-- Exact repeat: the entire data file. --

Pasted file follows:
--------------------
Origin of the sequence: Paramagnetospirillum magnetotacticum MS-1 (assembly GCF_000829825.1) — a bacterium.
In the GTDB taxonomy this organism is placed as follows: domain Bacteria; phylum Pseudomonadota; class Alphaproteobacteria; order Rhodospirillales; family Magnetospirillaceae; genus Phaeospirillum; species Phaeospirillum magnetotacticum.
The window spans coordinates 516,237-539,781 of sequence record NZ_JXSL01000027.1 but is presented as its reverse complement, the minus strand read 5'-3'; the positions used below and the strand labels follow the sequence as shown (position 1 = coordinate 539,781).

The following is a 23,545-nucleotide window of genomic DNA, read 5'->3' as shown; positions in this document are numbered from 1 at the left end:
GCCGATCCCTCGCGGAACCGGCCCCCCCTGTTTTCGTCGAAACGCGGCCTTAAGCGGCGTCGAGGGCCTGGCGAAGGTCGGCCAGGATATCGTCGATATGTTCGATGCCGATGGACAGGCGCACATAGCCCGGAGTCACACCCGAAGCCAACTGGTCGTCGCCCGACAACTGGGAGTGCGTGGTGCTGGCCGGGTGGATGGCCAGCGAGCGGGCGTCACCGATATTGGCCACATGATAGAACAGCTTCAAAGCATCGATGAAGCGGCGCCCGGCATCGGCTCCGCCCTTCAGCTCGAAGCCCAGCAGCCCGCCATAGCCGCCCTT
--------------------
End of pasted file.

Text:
Origin of the sequence: Paramagnetospirillum magnetotacticum MS-1 (assembly GCF_000829825.1) — a bacterium.
In the GTDB taxonomy this organism is placed as follows: domain Bacteria; phylum Pseudomonadota; class Alphaproteobacteria; order Rhodospirillales; family Magnetospirillaceae; genus Phaeospirillum; species Phaeospirillum magnetotacticum.
The window spans coordinates 516,237-539,781 of sequence record NZ_JXSL01000027.1 but is presented as its reverse complement, the minus strand read 5'-3'; the positions used below and the strand labels follow the sequence as shown (position 1 = coordinate 539,781).

The following is a 23,545-nucleotide window of genomic DNA, read 5'->3' as shown; positions in this document are numbered from 1 at the left end:
GCCGATCCCTCGCGGAACCGGCCCCCCCTGTTTTCGTCGAAACGCGGCCTTAAGCGGCGTCGAGGGCCTGGCGAAGGTCGGCCAGGATATCGTCGATATGTTCGATGCCGATGGACAGGCGCACATAGCCCGGAGTCACACCCGAAGCCAACTGGTCGTCGCCCGACAACTGGGAGTGCGTGGTGCTGGCCGGGTGGATGGCCAGCGAGCGGGCGTCACCGATATTGGCCACATGATAGAACAGCTTCAAAGCATCGATGAAGCGGCGCCCGGCATCGGCTCCGCCCTTCAGCTCGAAGCCCAGCAGCCCGCCATAGCCGCCCTT